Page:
Around 4:00 PM we drove to the anticipated staging area, the Abe Bashara Boathouse, 1 Eaton Street. Staging is what the birds do before settling in for their final resting spot of the evening. It provides an opportunity for all the birds to arrive at a central location. This process starts about an hour before sunset and lasts until approximately a half hour after sunset. Although the exact location of where the crows begin staging can change each night, we were fortunate that the boathouse location proved to be the perfect spot to view them on Sunday.
Craig Gibson describes to the group the crows staging behavior
When we first arrived, the first thing we saw were two bald eagles circling overhead. I took this as a sign that it was going to be a good night of bird watching. We saw several eagles after that and for the most part, the crows and the eagles left each other alone. However as dusk approached, groups of crows were seen chasing the eagles away.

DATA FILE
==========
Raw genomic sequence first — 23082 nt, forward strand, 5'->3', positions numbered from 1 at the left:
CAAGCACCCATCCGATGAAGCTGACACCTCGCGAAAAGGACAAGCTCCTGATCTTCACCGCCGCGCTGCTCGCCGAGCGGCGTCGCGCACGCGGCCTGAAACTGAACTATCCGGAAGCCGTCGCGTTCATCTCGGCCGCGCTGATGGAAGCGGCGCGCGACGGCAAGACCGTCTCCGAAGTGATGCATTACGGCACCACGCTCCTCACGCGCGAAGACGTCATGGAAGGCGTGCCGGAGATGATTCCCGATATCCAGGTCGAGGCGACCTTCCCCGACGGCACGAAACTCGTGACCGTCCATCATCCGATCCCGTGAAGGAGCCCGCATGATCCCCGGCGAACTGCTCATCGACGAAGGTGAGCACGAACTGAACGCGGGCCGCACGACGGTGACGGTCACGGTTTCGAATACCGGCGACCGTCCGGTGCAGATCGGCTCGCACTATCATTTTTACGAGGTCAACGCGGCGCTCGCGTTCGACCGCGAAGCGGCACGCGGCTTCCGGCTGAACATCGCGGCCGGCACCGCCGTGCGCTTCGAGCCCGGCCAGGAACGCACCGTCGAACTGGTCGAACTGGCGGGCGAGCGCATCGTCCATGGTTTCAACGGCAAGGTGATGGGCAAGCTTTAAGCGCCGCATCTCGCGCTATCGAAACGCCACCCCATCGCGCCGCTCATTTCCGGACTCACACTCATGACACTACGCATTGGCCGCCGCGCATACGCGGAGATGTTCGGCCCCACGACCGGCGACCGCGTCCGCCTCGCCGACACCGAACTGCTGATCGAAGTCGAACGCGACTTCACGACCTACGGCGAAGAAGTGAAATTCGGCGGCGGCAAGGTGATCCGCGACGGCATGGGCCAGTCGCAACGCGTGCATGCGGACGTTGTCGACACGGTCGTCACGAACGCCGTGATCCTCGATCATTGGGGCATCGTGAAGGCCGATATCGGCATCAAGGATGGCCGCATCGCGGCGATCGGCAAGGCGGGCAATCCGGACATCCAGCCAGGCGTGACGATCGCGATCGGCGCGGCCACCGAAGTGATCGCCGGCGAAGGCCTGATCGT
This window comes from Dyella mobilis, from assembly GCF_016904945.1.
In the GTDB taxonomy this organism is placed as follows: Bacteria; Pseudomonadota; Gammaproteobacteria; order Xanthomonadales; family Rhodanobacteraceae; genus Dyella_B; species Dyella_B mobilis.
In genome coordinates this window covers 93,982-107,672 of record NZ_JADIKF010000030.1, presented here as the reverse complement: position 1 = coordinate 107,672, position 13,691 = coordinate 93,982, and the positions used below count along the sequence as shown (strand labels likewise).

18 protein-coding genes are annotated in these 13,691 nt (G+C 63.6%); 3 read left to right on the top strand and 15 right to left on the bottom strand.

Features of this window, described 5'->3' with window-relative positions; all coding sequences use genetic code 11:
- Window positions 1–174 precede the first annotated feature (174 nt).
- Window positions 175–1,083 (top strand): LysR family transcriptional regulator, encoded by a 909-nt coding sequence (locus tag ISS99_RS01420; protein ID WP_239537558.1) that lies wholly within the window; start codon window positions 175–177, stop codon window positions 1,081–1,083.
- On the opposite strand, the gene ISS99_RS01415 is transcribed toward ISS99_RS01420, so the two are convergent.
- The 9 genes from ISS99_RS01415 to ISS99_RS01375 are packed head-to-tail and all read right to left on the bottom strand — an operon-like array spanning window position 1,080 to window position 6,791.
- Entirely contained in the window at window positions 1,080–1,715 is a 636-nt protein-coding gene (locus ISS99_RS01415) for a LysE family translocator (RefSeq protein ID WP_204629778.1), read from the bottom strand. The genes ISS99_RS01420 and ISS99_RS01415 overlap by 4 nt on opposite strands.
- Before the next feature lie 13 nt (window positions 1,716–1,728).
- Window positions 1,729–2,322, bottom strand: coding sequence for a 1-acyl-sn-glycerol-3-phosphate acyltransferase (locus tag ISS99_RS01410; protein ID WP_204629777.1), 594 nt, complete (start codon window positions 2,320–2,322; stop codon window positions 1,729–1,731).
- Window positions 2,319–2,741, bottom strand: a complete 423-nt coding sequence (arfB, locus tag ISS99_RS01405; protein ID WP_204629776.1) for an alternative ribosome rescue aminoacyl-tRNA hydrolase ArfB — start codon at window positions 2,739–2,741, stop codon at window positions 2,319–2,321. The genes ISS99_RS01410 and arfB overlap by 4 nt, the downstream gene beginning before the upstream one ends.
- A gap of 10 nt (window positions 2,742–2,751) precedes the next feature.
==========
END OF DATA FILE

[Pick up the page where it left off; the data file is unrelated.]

Crows and a bald eagle sharing the trees in the early evening
At first, the crows arrived in small groups, but as the sun began to set, they could be seen approaching in waves of hundreds or maybe thousands. Some settled in trees on either side of the river, and some landed on the ice where the river was frozen. It has been documented that the crows are arriving from locations up to 20 miles away, where they have been foraging for food during the day. This is quite an amazing feat when you consider all the energy they must expend to do this.

Most of the crows settled in the trees, but some were more interested in gathering on the ice.
It was fascinating to watch and listen to them, as they were quite noisy, especially when a group  would decide that it was time to move. For some unknown reason, a large group would all take flight at once, circle over the river and then land on the other side.

Trees filled up with crows